56

Is it possible to override operator use in Objective-C?

For example

myClassInstance + myClassInstance

calls a custom function to add the two.

91

Operator overloading is not a feature of Objective-C. If two instances of your classes can be added together, provide a method and allow them to be added using that method:

Thing *result = [thingOne thingByAddingThing:thingTwo];

Or, if your class is mutable:

[thingOne addThing:thingTwo];
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17

No, you can't do this in Objective-C.

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  • any reason for that? – Raja Saad Jan 25 '19 at 13:26
8

You can do this now in Swift, a successor to objC. And since Objective-C and Swift are made to work together This could be interesting for you.

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  • 2
    Have a look at the Swift page on Apple's developer website. It says: Swift is a successor to the C and Objective-C languages. – Damiaan Dufaux Aug 7 '14 at 10:59
  • 2
    Ok. Could you post a concrete example? As I understand swift code may be included into Objective C one. – Vyachaslav Gerchicov Aug 11 '15 at 14:08
3

You may want to support subscripting for your object. Subscripting is not operator overloading, but it can be handy for a collection object. NSArray and NSDictionary both support subscripting. For example:

NSMutableArray *a = [NSMutableArray new]; a[0] = @"Hello";

The way to support index subscripting is to implement the following:

-(id)objectAtIndexedSubscript:(NSUInteger)idx; -(void)setObject:(id)newObject atIndexedSubscript:(NSUInteger)idx];

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  • 1
    Actually, [] is considered an operator in both C and C++, so in a sense, objectAtIndexedSubscript: is a way to overload an operator. – dreamlax Jul 1 '15 at 7:04
2

I know this is an old question but I just wanted to leave this answer here for anybody in the future that might want to know if this is a possibility.

The answer is YES!

You'll have to use a variant of Objective-C called Objective-C++. As an example, say you created a new Objective-C command-line tool project. In order to allow C++ functionality, you'll need to rename "main.m" to "main.mm". Afterwards, you can mix C++ code in with your Objective-C code in the same file. There are some limitations, but I've tested operator overloading and it seems to work perfectly fine with Objective-C objects as far as I can tell. I've included sample source code to give you an idea of how to do it:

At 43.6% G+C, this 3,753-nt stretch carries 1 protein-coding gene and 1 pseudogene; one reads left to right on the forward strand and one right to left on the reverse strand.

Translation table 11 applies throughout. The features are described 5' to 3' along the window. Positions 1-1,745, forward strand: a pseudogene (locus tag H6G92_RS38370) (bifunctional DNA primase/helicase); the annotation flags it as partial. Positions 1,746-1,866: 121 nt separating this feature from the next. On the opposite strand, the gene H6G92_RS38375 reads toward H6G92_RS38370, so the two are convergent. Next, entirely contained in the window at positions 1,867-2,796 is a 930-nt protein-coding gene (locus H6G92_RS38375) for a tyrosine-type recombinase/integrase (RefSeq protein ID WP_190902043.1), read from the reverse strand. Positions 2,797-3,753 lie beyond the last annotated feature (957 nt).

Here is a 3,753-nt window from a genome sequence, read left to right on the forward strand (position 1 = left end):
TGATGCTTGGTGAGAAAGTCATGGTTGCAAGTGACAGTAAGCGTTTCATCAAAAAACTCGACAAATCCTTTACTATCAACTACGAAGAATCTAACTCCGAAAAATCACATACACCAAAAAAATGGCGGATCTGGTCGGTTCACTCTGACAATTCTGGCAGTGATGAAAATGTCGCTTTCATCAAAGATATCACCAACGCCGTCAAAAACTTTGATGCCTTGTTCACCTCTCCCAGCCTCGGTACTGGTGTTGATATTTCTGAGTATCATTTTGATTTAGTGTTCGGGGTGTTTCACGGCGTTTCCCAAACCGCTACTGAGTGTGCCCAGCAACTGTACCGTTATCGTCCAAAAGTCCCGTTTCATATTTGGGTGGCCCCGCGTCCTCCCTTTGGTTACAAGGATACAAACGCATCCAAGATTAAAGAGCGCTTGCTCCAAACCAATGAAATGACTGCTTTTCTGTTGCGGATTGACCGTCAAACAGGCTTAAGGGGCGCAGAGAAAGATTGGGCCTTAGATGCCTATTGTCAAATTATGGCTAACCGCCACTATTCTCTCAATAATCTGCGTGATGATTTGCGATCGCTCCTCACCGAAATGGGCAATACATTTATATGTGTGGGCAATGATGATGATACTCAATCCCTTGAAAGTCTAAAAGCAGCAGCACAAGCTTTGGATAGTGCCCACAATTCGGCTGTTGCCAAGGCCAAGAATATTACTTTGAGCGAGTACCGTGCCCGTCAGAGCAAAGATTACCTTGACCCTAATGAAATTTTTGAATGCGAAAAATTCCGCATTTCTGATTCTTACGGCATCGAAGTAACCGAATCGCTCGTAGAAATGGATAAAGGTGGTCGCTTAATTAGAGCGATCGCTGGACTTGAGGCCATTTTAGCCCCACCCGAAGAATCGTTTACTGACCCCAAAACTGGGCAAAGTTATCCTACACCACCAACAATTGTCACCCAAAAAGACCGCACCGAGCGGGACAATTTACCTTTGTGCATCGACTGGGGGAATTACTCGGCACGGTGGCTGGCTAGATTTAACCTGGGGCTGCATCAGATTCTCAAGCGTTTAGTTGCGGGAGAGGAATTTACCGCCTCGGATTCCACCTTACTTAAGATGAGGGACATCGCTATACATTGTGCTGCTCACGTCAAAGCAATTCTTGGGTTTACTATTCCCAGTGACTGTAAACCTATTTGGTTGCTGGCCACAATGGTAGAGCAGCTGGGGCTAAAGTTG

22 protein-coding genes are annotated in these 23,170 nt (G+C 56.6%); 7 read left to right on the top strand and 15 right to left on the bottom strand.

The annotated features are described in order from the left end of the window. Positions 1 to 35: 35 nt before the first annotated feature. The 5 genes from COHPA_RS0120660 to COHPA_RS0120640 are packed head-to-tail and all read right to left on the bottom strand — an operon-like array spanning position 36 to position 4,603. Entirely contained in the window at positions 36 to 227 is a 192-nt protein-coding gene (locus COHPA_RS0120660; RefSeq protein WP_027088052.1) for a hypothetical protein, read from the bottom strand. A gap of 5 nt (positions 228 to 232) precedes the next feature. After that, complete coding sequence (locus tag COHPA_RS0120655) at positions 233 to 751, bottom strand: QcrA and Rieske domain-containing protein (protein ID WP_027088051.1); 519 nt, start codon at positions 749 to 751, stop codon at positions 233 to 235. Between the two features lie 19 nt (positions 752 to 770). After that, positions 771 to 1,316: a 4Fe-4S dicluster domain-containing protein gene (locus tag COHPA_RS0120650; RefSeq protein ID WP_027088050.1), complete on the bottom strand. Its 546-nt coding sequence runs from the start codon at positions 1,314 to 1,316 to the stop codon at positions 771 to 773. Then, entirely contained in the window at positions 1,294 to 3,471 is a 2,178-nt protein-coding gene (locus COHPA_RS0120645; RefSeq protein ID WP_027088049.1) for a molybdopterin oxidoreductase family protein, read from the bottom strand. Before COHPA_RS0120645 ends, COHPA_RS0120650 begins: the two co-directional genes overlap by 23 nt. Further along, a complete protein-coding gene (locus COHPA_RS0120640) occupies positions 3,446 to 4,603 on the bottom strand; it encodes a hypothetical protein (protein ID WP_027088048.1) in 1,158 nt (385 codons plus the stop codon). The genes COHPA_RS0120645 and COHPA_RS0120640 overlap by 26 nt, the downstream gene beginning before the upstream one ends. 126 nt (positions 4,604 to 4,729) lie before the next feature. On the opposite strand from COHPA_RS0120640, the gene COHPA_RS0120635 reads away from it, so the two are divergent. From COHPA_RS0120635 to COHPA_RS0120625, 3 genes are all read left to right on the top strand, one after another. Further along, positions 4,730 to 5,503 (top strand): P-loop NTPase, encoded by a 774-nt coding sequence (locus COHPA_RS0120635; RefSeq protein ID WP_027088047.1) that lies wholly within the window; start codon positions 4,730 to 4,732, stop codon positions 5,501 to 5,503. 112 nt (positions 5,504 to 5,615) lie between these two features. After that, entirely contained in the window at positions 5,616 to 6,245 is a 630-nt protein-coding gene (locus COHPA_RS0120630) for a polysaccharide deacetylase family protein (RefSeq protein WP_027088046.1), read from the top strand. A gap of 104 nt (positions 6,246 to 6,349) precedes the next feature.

//main.mm
#import <Foundation/Foundation.h>
#include <iostream>
#include <string>

std::ostream &operator<<(std::ostream &os, NSString *s) {
    os << [s UTF8String];
    return os;
}

int main(int argc, const char * argv[]) {
    @autoreleasepool {

        NSString *str = @"I'm an NSString!";
        std::cout << str << std::endl;

    }
    return 0;
}

Here's my output after building and running this code:

I'm an NSString!
Program ended with exit code: 0

Hopefully this will be of help to somebody!

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0

No, Objective-C does not support operator overloading.

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-28

First, operator overloading is evil. Second, C doesn't have operator overloading, and Objective-C is a proper superset of C, which only adds a handful of keywords and a messaging syntax.

That being said, if you're using Apple's development environment, you can use Objective-C++ instead of Objective-C, which gives you access to all of C++'s mistakes and misfeatures, including operator overloading. The simplest way to use Objective-C++ is just to change the extension on your implementation files from ".m" to ".mm"

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  • 24
    I don't think it's fair to categorically say it's evil. It doesn't generally seem to pose a big problem in Smalltalk, Ruby, Python or Haskell. – Chuck Sep 1 '10 at 0:25
  • 7
    If ever you need to recreate basic datatypes. (And I do) loosing operator overloading is crippling A+B*C-D becomes A.add(B.times(C)).Minus(C)) – Lyndon White Nov 19 '11 at 14:09
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    You've inadvertently given an example of why overloading is evil. What does it even mean to multiply a bezier curve? – NSResponder Dec 13 '11 at 17:58
  • 22
    So let me understand: if I have Vector type (for each game programming language) which I have written, or similar things, you prefer to write myVector.Add(theOtherVector).Cross(somethingElse) instead of (myVector + theOtherVector) * somethingElse? Sorry, btu this answer is completely subjective and definitely not explained. – Francesco Belladonna Apr 19 '12 at 1:27
  • 7
    "Operator overloading = evil".. Ignorance at its best. – Chris May 19 '13 at 17:38

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